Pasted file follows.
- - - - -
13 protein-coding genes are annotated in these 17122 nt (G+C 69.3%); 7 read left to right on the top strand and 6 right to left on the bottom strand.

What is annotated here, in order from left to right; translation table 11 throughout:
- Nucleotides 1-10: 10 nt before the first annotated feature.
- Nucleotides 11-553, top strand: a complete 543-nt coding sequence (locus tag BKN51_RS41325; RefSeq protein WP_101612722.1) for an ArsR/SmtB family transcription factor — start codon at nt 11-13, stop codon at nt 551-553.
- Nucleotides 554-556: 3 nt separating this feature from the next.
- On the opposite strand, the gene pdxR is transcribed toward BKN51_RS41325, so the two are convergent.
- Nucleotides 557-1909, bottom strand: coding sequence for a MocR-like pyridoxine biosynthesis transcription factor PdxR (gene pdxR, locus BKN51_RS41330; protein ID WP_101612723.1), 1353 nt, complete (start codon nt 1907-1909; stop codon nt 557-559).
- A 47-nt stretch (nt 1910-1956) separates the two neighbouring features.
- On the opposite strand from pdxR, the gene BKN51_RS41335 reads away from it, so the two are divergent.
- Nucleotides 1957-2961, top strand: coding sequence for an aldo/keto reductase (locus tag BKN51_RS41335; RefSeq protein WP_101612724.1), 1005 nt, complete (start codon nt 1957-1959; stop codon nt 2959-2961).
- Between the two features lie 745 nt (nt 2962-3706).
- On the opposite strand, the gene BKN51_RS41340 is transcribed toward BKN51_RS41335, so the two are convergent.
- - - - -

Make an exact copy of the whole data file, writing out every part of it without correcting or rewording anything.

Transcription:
13 protein-coding genes are annotated in these 17122 nt (G+C 69.3%); 7 read left to right on the top strand and 6 right to left on the bottom strand.

What is annotated here, in order from left to right; translation table 11 throughout:
- Nucleotides 1-10: 10 nt before the first annotated feature.
- Nucleotides 11-553, top strand: a complete 543-nt coding sequence (locus tag BKN51_RS41325; RefSeq protein WP_101612722.1) for an ArsR/SmtB family transcription factor — start codon at nt 11-13, stop codon at nt 551-553.
- Nucleotides 554-556: 3 nt separating this feature from the next.
- On the opposite strand, the gene pdxR is transcribed toward BKN51_RS41325, so the two are convergent.
- Nucleotides 557-1909, bottom strand: coding sequence for a MocR-like pyridoxine biosynthesis transcription factor PdxR (gene pdxR, locus BKN51_RS41330; protein ID WP_101612723.1), 1353 nt, complete (start codon nt 1907-1909; stop codon nt 557-559).
- A 47-nt stretch (nt 1910-1956) separates the two neighbouring features.
- On the opposite strand from pdxR, the gene BKN51_RS41335 reads away from it, so the two are divergent.
- Nucleotides 1957-2961, top strand: coding sequence for an aldo/keto reductase (locus tag BKN51_RS41335; RefSeq protein WP_101612724.1), 1005 nt, complete (start codon nt 1957-1959; stop codon nt 2959-2961).
- Between the two features lie 745 nt (nt 2962-3706).
- On the opposite strand, the gene BKN51_RS41340 is transcribed toward BKN51_RS41335, so the two are convergent.